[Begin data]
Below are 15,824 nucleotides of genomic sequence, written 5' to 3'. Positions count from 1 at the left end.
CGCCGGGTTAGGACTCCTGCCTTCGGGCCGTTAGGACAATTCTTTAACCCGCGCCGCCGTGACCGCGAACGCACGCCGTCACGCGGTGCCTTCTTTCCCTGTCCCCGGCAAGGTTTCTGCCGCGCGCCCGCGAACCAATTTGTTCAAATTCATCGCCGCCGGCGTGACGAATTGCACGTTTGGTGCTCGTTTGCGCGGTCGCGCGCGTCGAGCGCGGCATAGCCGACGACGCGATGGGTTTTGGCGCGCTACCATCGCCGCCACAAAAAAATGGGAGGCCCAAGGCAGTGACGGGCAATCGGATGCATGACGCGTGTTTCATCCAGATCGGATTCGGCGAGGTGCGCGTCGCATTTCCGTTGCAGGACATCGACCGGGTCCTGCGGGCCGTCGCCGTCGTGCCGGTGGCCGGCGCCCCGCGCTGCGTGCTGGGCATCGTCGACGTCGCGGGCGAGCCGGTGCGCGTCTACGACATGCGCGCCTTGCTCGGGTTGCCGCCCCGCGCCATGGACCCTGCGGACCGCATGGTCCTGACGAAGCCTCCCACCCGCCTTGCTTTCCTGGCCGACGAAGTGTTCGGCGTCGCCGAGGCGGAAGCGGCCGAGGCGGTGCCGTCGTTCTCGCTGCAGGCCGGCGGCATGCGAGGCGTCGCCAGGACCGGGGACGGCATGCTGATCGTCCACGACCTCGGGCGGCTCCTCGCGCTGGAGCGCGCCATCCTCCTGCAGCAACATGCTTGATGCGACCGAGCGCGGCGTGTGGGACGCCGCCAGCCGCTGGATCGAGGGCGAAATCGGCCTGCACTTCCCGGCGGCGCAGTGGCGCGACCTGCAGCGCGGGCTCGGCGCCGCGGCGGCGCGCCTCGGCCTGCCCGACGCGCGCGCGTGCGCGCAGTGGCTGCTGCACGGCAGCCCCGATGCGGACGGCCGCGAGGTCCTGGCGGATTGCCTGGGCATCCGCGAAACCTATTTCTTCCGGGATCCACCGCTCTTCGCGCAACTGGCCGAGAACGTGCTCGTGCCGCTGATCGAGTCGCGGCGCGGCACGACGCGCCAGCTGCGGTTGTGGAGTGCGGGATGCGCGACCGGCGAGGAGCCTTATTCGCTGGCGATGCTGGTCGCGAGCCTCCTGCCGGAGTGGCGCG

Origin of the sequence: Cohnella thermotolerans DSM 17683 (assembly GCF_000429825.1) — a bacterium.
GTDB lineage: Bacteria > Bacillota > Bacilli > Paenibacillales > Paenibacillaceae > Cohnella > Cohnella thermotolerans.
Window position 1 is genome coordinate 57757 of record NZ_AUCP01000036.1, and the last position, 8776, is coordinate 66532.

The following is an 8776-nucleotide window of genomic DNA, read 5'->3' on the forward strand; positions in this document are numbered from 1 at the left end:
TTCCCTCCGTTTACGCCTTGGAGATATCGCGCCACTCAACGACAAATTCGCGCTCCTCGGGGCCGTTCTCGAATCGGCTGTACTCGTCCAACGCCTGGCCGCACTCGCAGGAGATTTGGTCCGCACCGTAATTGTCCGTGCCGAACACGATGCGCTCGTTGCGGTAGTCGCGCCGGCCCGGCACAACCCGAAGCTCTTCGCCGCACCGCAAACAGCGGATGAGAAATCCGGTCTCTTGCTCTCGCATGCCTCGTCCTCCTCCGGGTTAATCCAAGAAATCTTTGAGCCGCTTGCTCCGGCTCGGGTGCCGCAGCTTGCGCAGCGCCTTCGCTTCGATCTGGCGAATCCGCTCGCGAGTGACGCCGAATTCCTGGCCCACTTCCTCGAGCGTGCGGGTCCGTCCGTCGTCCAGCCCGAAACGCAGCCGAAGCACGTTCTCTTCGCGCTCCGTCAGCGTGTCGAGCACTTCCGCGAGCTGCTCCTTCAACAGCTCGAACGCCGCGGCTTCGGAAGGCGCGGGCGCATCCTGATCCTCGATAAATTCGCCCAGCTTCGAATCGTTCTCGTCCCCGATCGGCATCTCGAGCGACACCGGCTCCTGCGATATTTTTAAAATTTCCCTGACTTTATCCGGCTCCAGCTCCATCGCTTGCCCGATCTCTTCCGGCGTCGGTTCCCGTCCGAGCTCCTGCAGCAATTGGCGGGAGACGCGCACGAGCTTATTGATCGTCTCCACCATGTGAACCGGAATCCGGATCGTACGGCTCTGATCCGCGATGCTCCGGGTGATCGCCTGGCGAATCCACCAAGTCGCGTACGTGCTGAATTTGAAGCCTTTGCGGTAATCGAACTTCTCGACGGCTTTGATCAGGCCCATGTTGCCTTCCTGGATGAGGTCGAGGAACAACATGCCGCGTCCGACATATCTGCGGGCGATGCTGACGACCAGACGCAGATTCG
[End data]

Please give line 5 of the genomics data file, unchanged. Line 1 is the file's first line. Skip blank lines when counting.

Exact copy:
Window position 1 is genome coordinate 57757 of record NZ_AUCP01000036.1, and the last position, 8776, is coordinate 66532.